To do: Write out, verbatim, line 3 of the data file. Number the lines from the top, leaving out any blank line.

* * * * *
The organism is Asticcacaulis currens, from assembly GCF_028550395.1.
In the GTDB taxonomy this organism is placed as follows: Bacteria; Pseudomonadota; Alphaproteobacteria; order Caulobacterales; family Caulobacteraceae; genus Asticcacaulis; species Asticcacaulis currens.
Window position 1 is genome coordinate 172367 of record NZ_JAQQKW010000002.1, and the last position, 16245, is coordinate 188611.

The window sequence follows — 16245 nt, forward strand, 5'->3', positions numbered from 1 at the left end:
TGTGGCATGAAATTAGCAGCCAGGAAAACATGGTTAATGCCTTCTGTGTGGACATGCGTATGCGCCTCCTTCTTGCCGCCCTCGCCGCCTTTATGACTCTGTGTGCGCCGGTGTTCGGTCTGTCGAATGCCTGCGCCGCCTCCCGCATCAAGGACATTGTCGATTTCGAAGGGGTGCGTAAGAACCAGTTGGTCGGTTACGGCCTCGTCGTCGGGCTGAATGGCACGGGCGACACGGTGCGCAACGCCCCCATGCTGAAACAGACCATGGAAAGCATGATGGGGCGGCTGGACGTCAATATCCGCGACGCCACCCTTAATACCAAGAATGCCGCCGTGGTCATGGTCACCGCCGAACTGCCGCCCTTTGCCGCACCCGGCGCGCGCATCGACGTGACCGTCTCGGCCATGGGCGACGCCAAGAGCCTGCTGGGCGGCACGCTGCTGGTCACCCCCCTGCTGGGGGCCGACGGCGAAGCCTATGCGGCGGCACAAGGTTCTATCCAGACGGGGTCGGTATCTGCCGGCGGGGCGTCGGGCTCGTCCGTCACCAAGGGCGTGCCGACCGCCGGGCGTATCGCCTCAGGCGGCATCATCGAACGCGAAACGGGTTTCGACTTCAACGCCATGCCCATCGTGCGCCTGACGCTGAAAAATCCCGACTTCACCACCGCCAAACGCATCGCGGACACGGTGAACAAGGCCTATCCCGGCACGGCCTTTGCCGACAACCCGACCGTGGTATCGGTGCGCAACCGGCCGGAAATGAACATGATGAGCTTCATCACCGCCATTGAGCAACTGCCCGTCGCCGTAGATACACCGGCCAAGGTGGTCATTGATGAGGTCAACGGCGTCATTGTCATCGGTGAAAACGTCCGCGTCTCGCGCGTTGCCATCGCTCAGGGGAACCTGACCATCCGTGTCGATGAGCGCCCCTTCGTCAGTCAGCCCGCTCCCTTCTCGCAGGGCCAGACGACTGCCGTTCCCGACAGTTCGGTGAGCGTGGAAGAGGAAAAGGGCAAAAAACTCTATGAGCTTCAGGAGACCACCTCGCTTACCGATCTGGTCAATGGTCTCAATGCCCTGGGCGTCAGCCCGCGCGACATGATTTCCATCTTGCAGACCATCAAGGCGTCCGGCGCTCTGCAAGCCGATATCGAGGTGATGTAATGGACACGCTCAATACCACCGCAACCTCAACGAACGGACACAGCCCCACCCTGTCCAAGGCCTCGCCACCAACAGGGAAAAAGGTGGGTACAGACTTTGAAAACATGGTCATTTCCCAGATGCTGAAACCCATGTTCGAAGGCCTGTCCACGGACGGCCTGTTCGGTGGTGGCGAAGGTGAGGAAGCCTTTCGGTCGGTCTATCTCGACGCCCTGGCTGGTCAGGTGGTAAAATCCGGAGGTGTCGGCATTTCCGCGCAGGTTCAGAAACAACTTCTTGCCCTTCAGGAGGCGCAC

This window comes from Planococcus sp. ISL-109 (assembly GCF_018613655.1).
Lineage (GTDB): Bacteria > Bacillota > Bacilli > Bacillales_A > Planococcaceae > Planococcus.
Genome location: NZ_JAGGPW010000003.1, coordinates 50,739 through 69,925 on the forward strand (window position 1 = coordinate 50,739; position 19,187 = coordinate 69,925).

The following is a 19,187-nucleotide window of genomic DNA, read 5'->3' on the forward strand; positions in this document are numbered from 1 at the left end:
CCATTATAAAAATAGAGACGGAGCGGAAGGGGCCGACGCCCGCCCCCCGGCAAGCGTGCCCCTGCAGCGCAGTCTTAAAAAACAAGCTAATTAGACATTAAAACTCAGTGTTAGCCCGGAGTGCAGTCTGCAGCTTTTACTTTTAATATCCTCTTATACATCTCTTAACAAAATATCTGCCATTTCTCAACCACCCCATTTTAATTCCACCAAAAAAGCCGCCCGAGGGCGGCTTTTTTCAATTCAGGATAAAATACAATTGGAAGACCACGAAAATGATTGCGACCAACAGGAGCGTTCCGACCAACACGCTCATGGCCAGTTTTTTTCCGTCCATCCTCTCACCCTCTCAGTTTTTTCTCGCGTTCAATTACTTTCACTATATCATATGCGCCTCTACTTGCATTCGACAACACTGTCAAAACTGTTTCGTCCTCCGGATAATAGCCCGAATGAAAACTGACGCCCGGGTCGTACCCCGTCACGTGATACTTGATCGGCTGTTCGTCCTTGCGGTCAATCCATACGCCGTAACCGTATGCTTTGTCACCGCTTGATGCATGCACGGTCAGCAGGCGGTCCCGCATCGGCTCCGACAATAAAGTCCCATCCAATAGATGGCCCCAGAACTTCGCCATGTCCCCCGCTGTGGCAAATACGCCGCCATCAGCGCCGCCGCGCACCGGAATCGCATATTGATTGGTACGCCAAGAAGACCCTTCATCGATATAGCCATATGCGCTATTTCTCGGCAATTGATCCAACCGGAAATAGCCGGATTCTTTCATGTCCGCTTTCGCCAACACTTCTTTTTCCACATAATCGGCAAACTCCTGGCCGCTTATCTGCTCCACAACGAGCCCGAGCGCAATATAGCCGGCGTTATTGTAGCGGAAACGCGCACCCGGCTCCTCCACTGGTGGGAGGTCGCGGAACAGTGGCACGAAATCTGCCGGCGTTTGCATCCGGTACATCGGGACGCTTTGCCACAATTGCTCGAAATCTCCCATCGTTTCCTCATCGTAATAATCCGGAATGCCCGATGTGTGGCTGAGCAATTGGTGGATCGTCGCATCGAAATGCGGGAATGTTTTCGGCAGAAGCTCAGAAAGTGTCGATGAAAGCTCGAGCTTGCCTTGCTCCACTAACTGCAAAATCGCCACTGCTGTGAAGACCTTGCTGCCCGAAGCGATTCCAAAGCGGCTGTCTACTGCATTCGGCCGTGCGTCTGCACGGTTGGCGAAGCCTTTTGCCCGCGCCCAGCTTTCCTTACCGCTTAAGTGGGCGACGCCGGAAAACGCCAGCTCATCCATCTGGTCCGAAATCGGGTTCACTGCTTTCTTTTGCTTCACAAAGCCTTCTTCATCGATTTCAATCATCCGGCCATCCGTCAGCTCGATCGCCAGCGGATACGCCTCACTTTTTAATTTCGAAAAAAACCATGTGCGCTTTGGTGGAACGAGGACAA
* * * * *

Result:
Window position 1 is genome coordinate 172367 of record NZ_JAQQKW010000002.1, and the last position, 16245, is coordinate 188611.